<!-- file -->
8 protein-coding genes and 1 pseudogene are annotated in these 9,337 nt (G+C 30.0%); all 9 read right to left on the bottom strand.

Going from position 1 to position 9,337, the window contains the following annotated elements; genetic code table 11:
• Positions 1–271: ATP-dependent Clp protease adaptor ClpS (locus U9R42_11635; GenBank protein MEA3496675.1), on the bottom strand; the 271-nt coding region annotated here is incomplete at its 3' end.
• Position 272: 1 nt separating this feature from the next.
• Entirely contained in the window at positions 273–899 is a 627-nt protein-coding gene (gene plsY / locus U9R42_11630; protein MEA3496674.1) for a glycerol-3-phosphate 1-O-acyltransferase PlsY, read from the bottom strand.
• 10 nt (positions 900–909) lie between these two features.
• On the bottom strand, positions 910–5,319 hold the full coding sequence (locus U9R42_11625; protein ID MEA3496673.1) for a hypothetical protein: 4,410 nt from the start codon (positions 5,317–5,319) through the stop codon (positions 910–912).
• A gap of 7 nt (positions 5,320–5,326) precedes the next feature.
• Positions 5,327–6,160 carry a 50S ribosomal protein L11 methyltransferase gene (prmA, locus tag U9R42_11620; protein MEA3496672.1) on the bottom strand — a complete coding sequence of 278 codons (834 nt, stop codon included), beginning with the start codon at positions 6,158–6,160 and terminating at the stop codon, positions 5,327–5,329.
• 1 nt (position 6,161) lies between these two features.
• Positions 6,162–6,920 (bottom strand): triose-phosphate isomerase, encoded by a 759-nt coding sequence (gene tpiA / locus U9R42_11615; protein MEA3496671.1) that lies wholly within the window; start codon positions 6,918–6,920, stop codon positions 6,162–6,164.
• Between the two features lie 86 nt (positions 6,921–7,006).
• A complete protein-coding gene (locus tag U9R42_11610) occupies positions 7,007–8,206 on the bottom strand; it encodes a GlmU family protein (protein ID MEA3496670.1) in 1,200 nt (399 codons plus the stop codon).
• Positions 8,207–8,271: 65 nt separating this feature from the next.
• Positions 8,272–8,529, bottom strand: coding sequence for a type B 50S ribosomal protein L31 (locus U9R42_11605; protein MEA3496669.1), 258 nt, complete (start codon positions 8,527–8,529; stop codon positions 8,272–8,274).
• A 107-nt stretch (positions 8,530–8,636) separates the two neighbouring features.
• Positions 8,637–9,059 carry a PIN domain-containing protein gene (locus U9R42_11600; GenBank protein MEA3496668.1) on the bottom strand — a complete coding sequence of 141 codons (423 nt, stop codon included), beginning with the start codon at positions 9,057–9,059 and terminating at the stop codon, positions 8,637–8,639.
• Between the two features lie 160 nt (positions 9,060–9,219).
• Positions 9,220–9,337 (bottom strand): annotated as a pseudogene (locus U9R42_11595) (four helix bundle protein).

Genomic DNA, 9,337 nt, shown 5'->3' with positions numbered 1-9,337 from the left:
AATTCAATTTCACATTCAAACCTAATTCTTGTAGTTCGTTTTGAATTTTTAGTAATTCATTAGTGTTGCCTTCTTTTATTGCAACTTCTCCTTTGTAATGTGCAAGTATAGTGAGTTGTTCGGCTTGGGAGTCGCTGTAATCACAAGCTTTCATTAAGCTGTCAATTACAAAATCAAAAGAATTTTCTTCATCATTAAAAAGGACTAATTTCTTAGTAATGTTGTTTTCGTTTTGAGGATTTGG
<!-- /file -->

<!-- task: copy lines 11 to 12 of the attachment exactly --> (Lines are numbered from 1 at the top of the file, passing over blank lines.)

• Positions 6,162–6,920 (bottom strand): triose-phosphate isomerase, encoded by a 759-nt coding sequence (gene tpiA / locus U9R42_11615; protein MEA3496671.1) that lies wholly within the window; start codon positions 6,918–6,920, stop codon positions 6,162–6,164.
• Between the two features lie 86 nt (positions 6,921–7,006).